Universities across the nation on Wednesday offered safe spaces to students to help them process the anger and grief they felt as a result of Republican Donald Trump winning the presidential election.
Administrators, multicultural centers, LGBTQ directors, diversity gurus and other campus leaders emailed students and posted information on Facebook telling them they understood their “pain,” and advised them on where they could find safe spaces on campus to “process” the election results or obtain counseling.
Take the University of Michigan Flint, which sent three separate emails in the span of just five hours on Wednesday to console the campus community about the election and let students know where to find counseling and other resources. Students there also planned a “vigil,” according to one email.
“In more than 20 years at UM-Flint, I am sure that these support services were never provided after previous elections, and certainly not in 2008 or 2012,” according to economics Professor Mark Perry. “And if the outcome of the election had been different, I am confident that either no emails would have been sent out to the campus community, or they would have been announcements for post-election campus celebrations, rather than an announcement for a campus ‘vigil.'”
Virginia Tech’s HokiePRIDE group posted on Facebook the numbers for national suicide hotlines and a “crisis” text number. An email sent to the campus community from an academic adviser noted: “I want you to hear clearly that you are loved. You deserve wellness. You deserve to thrive. You deserve community.”
Indiana University–Purdue University Indianapolis’ multicultural center invited students to swing by throughout the day as a “space to process or reflect.” A light blue Post-It note taped to the door to the safe space stated: “Election processing space. Feel free to come in and join the conversation.” (Pictured)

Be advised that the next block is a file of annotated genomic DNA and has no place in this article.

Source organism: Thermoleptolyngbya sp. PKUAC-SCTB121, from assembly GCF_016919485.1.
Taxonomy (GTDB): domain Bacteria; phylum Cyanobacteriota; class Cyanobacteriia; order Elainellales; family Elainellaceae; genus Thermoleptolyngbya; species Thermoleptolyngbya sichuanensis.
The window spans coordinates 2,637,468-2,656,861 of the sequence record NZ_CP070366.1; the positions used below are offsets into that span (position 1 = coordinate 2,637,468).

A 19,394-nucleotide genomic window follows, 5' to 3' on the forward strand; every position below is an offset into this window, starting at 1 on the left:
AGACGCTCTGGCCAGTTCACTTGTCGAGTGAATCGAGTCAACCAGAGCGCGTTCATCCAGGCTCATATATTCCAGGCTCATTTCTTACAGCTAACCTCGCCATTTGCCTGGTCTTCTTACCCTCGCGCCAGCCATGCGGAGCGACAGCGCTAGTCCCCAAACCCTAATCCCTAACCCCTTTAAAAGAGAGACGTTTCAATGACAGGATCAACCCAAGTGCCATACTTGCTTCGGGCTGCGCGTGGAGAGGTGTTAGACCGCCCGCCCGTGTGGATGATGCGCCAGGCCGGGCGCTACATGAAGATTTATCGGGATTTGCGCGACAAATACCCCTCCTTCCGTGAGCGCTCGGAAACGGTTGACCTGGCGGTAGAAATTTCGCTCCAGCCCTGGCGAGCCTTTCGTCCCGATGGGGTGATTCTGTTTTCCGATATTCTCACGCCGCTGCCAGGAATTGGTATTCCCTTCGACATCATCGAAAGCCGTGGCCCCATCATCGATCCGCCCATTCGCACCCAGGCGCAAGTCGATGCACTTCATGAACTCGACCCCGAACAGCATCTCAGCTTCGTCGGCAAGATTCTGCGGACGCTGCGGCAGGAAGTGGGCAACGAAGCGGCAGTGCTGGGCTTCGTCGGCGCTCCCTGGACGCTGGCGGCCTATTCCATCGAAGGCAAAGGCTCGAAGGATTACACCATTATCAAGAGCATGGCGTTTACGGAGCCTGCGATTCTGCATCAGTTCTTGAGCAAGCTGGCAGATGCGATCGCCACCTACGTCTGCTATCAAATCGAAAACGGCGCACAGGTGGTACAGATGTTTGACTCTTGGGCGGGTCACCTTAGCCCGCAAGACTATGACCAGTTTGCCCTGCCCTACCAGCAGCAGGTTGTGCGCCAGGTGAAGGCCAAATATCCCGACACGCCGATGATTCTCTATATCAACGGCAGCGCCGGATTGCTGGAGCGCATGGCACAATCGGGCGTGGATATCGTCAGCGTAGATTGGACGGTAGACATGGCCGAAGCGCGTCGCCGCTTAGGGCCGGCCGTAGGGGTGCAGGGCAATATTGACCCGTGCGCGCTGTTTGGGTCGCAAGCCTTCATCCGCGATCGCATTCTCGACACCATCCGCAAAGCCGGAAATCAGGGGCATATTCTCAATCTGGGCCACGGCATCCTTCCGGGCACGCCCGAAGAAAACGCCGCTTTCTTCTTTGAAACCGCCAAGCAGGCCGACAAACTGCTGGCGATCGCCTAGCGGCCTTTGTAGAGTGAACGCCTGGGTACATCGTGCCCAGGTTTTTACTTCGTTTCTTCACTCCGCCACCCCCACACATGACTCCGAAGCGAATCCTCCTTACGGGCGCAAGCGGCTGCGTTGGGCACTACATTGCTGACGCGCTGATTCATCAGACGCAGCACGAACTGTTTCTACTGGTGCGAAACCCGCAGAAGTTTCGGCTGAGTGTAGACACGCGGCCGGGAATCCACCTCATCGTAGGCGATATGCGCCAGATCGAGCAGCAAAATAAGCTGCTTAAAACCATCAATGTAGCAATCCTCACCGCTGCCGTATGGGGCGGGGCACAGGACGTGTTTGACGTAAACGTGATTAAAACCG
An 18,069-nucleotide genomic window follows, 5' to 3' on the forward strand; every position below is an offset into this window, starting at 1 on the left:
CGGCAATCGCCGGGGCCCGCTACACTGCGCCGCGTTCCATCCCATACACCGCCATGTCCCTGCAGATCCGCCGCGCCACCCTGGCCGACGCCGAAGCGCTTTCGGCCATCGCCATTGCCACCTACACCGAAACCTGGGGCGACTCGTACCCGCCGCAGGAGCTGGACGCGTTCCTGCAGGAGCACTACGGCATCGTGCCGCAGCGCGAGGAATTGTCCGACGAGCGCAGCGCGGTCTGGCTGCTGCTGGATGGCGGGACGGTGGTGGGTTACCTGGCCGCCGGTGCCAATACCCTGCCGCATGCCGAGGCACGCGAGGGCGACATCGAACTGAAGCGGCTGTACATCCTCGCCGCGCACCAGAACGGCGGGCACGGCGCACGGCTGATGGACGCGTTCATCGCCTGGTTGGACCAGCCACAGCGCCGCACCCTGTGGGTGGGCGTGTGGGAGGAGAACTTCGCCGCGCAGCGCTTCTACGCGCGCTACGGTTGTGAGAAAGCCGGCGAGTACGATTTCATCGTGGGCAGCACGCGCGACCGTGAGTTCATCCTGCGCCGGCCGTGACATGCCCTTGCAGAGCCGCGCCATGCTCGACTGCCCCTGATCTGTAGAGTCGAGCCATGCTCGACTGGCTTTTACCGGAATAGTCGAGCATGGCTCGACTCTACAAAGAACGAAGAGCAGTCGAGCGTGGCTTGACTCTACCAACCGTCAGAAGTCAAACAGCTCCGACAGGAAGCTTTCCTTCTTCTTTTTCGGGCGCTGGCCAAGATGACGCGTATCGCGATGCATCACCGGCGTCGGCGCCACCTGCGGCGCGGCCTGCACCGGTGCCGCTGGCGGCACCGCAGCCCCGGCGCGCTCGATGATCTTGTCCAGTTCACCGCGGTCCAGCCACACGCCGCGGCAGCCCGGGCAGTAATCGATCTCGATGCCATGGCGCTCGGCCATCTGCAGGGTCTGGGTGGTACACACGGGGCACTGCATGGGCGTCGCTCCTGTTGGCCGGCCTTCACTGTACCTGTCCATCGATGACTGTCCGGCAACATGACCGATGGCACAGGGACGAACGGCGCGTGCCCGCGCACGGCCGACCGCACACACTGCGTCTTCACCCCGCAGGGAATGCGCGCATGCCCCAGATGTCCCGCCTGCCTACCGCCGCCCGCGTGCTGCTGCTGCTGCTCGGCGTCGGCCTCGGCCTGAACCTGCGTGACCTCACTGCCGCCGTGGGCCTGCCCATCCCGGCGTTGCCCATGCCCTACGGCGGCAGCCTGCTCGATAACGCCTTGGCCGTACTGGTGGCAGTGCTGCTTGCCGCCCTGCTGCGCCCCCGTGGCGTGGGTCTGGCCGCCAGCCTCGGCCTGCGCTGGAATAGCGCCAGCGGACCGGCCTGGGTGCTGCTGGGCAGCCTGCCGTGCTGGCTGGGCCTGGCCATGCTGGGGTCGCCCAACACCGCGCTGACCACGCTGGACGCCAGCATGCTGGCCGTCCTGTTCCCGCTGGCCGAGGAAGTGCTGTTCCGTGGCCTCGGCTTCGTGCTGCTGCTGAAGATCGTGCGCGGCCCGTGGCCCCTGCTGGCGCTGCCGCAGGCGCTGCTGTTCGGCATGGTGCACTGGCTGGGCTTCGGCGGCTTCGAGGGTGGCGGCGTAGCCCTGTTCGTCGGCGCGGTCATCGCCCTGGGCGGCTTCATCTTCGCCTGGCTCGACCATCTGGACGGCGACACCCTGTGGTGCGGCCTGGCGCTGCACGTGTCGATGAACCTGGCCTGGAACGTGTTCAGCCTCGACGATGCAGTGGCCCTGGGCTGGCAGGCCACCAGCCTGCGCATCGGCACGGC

Iowa State University also got in on the consoling, with its Multicultural Center hosting staff “to offer support and talk to students individually or in small groups,” an email to the campus community Wednesday stated.
Iowa State student Robert Dunn, in a statement to The College Fix, said the safe space was unnecessary.
“It’s a sad story that campus administrators keep coddling liberal students using my tuition money,” Dunn said. “The election is over kids, time to put on our big boy pants and get to work making our country a better place.”
A three-hour “Talk It Out” event at UC San Diego on Wednesday afforded students the opportunity to hash out their emotions with a doctor with Counseling and Psychological Services.
At the University of Michigan Ann Arbor, President Mark Schlissel touted its Office of Multi-Ethnic Student Affairs “open space of support” for those upset by the election. Students at the university also hosted a vigil Wednesday night.
And an email to George Mason University from Student Body President Nathan Pittman touted a “healing space” offered on campus “in the wake of yesterday’s presidential election.”
IMAGES: Main, University of Michigan vigil/Inside, door of Indiana University–Purdue University Indianapolis safe space